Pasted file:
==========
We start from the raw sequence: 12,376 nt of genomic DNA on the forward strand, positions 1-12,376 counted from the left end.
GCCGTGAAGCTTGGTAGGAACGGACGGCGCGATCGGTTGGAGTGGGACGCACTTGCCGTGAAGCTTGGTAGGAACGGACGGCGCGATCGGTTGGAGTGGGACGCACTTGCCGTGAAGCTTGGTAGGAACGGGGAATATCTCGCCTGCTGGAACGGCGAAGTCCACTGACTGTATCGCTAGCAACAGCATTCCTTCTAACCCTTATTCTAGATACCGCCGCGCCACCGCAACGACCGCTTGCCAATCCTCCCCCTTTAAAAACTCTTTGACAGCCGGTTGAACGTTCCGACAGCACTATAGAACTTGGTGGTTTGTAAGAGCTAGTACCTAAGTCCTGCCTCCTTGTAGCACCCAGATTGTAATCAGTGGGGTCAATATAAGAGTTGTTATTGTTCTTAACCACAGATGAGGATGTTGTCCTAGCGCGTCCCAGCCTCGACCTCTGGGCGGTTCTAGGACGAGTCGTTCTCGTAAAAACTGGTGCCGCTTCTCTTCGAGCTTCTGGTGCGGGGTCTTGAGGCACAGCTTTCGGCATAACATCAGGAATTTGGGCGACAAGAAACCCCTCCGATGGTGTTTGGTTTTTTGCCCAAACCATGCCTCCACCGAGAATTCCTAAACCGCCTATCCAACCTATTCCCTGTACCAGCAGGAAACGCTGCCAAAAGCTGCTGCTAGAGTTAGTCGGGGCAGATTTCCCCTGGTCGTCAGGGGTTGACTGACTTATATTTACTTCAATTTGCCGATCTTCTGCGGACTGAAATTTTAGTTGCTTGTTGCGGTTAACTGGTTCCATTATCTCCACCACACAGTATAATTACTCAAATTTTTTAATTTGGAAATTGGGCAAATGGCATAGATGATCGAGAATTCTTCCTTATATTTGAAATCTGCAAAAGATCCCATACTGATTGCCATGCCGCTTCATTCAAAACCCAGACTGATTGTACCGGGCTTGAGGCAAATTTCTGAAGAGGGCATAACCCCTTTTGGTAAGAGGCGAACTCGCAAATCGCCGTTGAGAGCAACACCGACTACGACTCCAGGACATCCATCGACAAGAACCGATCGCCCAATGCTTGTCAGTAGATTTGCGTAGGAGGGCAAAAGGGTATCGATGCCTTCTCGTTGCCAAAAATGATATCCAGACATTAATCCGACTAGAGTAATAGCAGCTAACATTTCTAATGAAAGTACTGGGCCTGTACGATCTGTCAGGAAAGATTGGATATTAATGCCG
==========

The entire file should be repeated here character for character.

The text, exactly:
We start from the raw sequence: 12,376 nt of genomic DNA on the forward strand, positions 1-12,376 counted from the left end.
GCCGTGAAGCTTGGTAGGAACGGACGGCGCGATCGGTTGGAGTGGGACGCACTTGCCGTGAAGCTTGGTAGGAACGGACGGCGCGATCGGTTGGAGTGGGACGCACTTGCCGTGAAGCTTGGTAGGAACGGGGAATATCTCGCCTGCTGGAACGGCGAAGTCCACTGACTGTATCGCTAGCAACAGCATTCCTTCTAACCCTTATTCTAGATACCGCCGCGCCACCGCAACGACCGCTTGCCAATCCTCCCCCTTTAAAAACTCTTTGACAGCCGGTTGAACGTTCCGACAGCACTATAGAACTTGGTGGTTTGTAAGAGCTAGTACCTAAGTCCTGCCTCCTTGTAGCACCCAGATTGTAATCAGTGGGGTCAATATAAGAGTTGTTATTGTTCTTAACCACAGATGAGGATGTTGTCCTAGCGCGTCCCAGCCTCGACCTCTGGGCGGTTCTAGGACGAGTCGTTCTCGTAAAAACTGGTGCCGCTTCTCTTCGAGCTTCTGGTGCGGGGTCTTGAGGCACAGCTTTCGGCATAACATCAGGAATTTGGGCGACAAGAAACCCCTCCGATGGTGTTTGGTTTTTTGCCCAAACCATGCCTCCACCGAGAATTCCTAAACCGCCTATCCAACCTATTCCCTGTACCAGCAGGAAACGCTGCCAAAAGCTGCTGCTAGAGTTAGTCGGGGCAGATTTCCCCTGGTCGTCAGGGGTTGACTGACTTATATTTACTTCAATTTGCCGATCTTCTGCGGACTGAAATTTTAGTTGCTTGTTGCGGTTAACTGGTTCCATTATCTCCACCACACAGTATAATTACTCAAATTTTTTAATTTGGAAATTGGGCAAATGGCATAGATGATCGAGAATTCTTCCTTATATTTGAAATCTGCAAAAGATCCCATACTGATTGCCATGCCGCTTCATTCAAAACCCAGACTGATTGTACCGGGCTTGAGGCAAATTTCTGAAGAGGGCATAACCCCTTTTGGTAAGAGGCGAACTCGCAAATCGCCGTTGAGAGCAACACCGACTACGACTCCAGGACATCCATCGACAAGAACCGATCGCCCAATGCTTGTCAGTAGATTTGCGTAGGAGGGCAAAAGGGTATCGATGCCTTCTCGTTGCCAAAAATGATATCCAGACATTAATCCGACTAGAGTAATAGCAGCTAACATTTCTAATGAAAGTACTGGGCCTGTACGATCTGTCAGGAAAGATTGGATATTAATGCCG